Be Conversational. Even highly technical-themed websites do not have to speak in a foreign language to present their content. Website visitors are more inclined to keep interest in your site if they feel that the information is being presented in a natural, conversational language style. It’s ok to present technical information in a way that’s more in line with how we all communicate, in person. In fact, using a style of language that’s more conversational in nature will make the site feel more personal. The more the user feels of a personal connection with the content, the more the user will be engaged, focused, and genuinely interested in your message.
SEO Starts Here. The most critical aspect to your organic Search Engine Optimization (SEO) lies within your website’s content. The copy that you use throughout your site will be related back to search phrases. Use this to your advantage. Construct your website’s content in a way that efficiently communicates your brand while anticipating how users will find your website. What types of search phrases do you think users could use frequently when interested in products and services such as those that you provide? How can you incorporate those anticipated behaviors into your website’s content?
Focus On What Matters. While your website can present content of any aspect of your brand, there’s no need to use the “unlimited” space of your website just because you have it. Keeping short attention spans in mind, construct your website’s core content around what matters most – to your potential customers or clients! Direct the tone of voice, subject matter, and prominent areas of your website to the key messages that will best relate to both your potential customer or client and your brand.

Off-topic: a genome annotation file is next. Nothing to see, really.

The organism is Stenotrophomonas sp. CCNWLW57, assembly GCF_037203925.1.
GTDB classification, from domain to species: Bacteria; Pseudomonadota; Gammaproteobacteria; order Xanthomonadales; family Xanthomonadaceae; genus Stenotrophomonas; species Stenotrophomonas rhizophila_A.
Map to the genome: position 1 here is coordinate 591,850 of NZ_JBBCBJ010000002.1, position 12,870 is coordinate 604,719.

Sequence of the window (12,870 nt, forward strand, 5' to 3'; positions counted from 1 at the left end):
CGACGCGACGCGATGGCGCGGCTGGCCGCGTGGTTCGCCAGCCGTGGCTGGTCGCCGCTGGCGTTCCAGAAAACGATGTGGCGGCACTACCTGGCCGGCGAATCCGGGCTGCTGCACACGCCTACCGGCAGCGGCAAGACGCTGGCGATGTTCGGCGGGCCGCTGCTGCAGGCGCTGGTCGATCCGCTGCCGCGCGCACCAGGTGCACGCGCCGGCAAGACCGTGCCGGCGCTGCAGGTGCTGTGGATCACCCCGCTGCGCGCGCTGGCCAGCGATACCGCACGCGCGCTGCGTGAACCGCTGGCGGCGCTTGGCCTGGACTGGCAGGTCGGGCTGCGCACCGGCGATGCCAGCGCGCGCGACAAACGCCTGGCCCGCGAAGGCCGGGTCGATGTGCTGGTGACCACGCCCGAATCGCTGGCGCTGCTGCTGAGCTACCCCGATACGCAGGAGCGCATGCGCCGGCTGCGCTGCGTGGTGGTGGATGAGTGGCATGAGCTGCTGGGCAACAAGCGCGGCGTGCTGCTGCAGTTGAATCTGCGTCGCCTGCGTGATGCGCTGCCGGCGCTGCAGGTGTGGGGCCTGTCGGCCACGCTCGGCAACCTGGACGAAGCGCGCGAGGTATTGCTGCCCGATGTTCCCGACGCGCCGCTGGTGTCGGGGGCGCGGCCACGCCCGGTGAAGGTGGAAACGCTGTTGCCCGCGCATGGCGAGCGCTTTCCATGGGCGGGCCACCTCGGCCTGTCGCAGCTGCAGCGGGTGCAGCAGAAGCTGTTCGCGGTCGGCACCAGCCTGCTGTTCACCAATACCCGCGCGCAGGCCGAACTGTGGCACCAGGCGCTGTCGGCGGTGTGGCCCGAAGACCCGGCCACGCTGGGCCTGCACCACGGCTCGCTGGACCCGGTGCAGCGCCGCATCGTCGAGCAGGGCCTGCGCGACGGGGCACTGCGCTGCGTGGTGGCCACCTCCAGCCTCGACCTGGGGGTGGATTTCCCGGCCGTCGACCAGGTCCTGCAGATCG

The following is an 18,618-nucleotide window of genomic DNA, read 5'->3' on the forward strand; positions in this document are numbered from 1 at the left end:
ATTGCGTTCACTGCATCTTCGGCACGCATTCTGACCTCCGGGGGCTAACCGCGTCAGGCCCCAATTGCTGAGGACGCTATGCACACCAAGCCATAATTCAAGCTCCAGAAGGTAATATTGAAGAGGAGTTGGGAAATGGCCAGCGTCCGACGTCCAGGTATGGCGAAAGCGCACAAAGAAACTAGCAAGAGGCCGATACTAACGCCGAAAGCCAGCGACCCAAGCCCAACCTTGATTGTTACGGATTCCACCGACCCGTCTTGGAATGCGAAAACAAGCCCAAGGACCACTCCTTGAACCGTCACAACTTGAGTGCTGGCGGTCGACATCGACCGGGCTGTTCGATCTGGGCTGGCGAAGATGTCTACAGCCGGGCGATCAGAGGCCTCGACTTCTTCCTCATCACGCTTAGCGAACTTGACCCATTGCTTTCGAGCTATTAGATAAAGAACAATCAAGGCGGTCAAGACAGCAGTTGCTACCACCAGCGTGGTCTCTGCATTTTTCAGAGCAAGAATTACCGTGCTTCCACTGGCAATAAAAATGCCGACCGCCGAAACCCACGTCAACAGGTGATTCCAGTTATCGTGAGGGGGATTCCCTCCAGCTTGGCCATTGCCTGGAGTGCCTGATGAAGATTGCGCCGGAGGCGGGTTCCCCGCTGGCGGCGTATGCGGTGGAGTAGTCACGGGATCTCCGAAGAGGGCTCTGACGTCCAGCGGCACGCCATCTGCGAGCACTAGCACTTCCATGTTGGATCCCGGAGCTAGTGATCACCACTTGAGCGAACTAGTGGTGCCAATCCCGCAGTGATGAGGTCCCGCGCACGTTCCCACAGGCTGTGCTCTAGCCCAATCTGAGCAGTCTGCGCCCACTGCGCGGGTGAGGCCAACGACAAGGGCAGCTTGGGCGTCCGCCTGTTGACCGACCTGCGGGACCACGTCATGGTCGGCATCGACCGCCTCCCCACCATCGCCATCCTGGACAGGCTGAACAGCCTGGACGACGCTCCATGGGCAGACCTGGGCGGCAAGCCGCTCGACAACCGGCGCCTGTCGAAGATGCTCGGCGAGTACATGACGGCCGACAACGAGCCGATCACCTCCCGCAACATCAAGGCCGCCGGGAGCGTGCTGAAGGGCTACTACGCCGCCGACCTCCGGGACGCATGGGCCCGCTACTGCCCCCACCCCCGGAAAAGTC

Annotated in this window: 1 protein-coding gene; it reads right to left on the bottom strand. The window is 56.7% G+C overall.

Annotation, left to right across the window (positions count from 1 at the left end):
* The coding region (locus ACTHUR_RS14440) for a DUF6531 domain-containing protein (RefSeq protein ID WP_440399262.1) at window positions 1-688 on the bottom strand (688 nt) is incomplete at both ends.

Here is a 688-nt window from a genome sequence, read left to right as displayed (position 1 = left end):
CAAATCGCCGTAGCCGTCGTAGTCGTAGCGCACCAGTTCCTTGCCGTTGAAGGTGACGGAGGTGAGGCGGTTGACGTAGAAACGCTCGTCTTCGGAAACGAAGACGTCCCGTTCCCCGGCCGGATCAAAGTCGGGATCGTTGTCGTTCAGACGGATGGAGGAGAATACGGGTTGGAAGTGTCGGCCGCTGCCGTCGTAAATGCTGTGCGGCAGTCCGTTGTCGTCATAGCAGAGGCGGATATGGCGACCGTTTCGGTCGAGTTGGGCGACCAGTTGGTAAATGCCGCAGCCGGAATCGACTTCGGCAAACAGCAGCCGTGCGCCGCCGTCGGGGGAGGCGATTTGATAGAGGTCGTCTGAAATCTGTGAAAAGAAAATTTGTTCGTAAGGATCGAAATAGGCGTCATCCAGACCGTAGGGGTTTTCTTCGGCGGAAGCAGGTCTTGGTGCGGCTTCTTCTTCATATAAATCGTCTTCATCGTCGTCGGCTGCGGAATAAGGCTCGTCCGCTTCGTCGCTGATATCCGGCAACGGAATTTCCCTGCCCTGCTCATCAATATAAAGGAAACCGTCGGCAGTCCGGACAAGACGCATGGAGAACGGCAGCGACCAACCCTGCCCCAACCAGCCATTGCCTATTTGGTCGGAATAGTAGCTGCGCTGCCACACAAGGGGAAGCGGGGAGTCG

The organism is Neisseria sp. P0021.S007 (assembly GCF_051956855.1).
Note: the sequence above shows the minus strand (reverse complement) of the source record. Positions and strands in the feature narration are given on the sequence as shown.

Apply Logistics. Today’s websites can become extremely customized to your individual visitors. By developing your content in a way that allows users to select areas that are relevant to them, specifically, you can present potentially large amounts of information and overall content in ways that do not bombard all users, right from the start. Instead, information is strategically delivered to the user in a way that is directly relational to their interests. Their selections on your site open areas of more content within that same theme or topic. This is where working with a professional content developer for your website is crucial. Applying logistical content maneuvers on your website requires skill within your website’s development process as well as the site’s layout and design.
Just because you can create a whale of a website doesn’t mean that it’s the right thing to do. Just because you can create a visually stunning website experience that may, in turn, compromise functionality or relevance to your site’s content, doesn’t make it a smart idea. Instead, consider how your website’s beauty can work hand-in-hand with your website’s content and its delivery. If you’re working with a large amount of content and know that your website is going to skew towards the larger side, be sure to work with a professional website design and developer who can help you find just the right balance of style and delivery. It doesn’t have to be function over form or beauty over brains. Great websites create a harmony between the two that draws your website users in and makes happy to be your guests.